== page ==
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Monday, April 22, 2024

Honda's new hybrid with sharp sporting edge

Honda ZR-V drive by Steve Rogers

Another month, another new SUV.

Our appetite for these high riders is insatiable and car companies are hell bent on filling every little gap in their SUV portfolios.

Honda saw such a slot between HR-V and CR-V so enter ZR-V, a hybrid for the family but with a sharp sporting edge.

The modern day SUV is a solid drive but can't match the handling of a hatchback. Or can it? Honda has built ZR-V on the same platform as the outstanding Civic, so this is more fun to drive than its illustrious rivals? Can it be as good as a Civic?

Of course not, yet Honda has made a pretty good fist of it and this SUV is a genuine fun drive gliding confidently through twists and turns. The suspension is on the firm side but is still pretty comfortable.

To back up the sporty handling ZR-V has sporty performance with plenty of punch from the 2-litre hybrid engine. The hybrid set up is quite interesting and deserves a couple of paragraphs of explanation.

This is not an electric car but drives off electric power most of the time. Confused? Don't be. The 2-litre petrol engine generates power to the charge the batteries which power two electric motors that drive the front wheels.

The upshot is that driving in town or poodling around the lanes will be on electric power with the engine seemlessly taking over at motorway speeds. That translates into sprightly acceleration and a good lump of torque for strong mid range pick up.

Economy will play a big part in tempting buyers as ZR-V should easily top 50mpg.

Honda has gone for continusouly variable transmission, or CVT as we know it. This provides an infinite number of gear ratios rather than the hard shifts in a conventional gearbox. Not the most popular of systems because changes can be random, and often holds on to a gear for too long.

But I was pleasantly surprised and liked the way Honda has introduced fake changes. You don't feel a change but somehow sense it when the rev counter pointer alters just like a conventional gear change. Weird, I know, and best experienced by driving the car.

Enough of performance and gearboxes, ZR-V is first and foremost a family SUV so is it up to the challenge? Two important areas to consider: passenger space and luggage capacity. It passes with flying colours on one and falls short on the other.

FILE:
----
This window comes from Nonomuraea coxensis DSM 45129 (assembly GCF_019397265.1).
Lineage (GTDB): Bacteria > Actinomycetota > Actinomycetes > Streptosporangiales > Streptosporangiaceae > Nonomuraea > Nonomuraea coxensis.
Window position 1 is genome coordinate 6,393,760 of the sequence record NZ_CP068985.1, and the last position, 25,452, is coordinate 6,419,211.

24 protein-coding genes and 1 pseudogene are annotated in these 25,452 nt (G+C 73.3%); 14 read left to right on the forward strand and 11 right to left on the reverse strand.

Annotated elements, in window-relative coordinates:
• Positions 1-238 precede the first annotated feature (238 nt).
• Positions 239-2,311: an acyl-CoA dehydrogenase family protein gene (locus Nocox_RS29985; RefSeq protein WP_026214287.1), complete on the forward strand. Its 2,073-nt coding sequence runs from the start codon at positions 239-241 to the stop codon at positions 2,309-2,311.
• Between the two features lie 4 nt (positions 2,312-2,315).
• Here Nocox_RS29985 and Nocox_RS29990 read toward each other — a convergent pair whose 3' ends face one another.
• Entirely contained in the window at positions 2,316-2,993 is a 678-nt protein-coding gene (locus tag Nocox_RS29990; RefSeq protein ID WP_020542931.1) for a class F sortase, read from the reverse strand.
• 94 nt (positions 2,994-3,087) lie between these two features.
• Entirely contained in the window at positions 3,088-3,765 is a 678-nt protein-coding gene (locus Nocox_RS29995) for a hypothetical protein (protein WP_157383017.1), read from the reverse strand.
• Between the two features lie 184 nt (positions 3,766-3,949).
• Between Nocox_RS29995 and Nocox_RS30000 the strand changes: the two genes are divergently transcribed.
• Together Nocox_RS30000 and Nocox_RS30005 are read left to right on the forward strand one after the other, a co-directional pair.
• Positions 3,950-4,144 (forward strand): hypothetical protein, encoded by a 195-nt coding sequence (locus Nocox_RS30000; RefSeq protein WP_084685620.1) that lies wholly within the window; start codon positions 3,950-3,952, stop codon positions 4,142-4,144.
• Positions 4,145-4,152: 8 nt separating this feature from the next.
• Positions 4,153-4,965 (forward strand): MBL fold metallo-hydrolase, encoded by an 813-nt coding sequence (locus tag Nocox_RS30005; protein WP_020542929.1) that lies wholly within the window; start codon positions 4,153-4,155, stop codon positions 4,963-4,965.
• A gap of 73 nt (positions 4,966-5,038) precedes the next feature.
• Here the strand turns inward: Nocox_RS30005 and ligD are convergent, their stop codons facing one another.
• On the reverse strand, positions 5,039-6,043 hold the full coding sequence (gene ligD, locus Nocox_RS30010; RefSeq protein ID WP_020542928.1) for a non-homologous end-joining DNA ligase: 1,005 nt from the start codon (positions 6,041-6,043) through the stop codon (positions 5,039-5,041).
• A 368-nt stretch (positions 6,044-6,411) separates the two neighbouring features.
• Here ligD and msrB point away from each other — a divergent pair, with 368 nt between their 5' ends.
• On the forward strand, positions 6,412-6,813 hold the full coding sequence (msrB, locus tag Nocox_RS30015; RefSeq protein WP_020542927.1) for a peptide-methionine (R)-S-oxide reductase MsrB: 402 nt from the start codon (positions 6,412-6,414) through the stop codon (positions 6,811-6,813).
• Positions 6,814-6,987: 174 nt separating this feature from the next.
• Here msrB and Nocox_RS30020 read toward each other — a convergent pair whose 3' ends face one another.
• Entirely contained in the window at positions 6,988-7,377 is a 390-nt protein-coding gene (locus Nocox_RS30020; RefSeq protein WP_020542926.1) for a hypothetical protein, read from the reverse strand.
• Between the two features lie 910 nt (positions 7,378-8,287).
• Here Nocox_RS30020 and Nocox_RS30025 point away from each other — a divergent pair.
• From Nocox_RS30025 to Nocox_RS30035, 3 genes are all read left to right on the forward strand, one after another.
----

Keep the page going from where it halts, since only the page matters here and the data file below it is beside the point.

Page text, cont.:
As a C segment car you expect it to be capable of carrying five people and ZR-V does it well. Back seat legroom is generous so there should be no complaints from six footers, and the seat base is set higher than the front which will please toddlers who get a decent view of what is going on outside.

With no transmission tunnel the flat floor makes it a comfortable fit for three across the back, and headroom is fine as well.

Which brings us on to point number two, boot space. For a car this size you could reasonable expect a capacity of at least 450 litres, and that is way off class leading, but ZR-V can only muster 390 which is actually less than the Civic!

It is an obvious area to criticise and then I ask myself how often is a boot filled to capacity? Even when my two children were young I cannot remember packing a boot until it was bursting, so is it really that big a deal? It would not put me off.

Honda is keen to emphasise quality and to be fair the ZR-V has a quality look all around the cabin. The full width mesh covering for the air vents is eye catching and there is plenty of soft touch trim. Chunky switches for the heating controls is pleasing with a nine inch touch screen dealing with radio, navigation etc.

There are three trim levels with the entry Elegance good for heated front seats, keyless go, rear camera, LED headlights and adaptive cruise control. Move up to this Sport model for electric seat adjustment, wireless charger, privacy glass and power tailgate. All three get an excellent suite of safety features including hill descent which will be reassuring on an icy slope.

Apart from excessive wind noise at motorway speeds there is nothing much not to like about ZR-V although compromises might have to be made when it comes to matching bootspace against the best of the rivals.

But as hybrid SUVs go ZR-V is definitely challenging for medals on the winners podium.

Fast facts

ZR-V Sport eHEV

£41,095 (starts £39,505)

2-litre petrol hybrid; 181bhp

0-62mph 7.9secs; 108mph

48.7mpg combined

131g/km. 1st year tax £270

Boot: 390-1322litres

Insurance group 35

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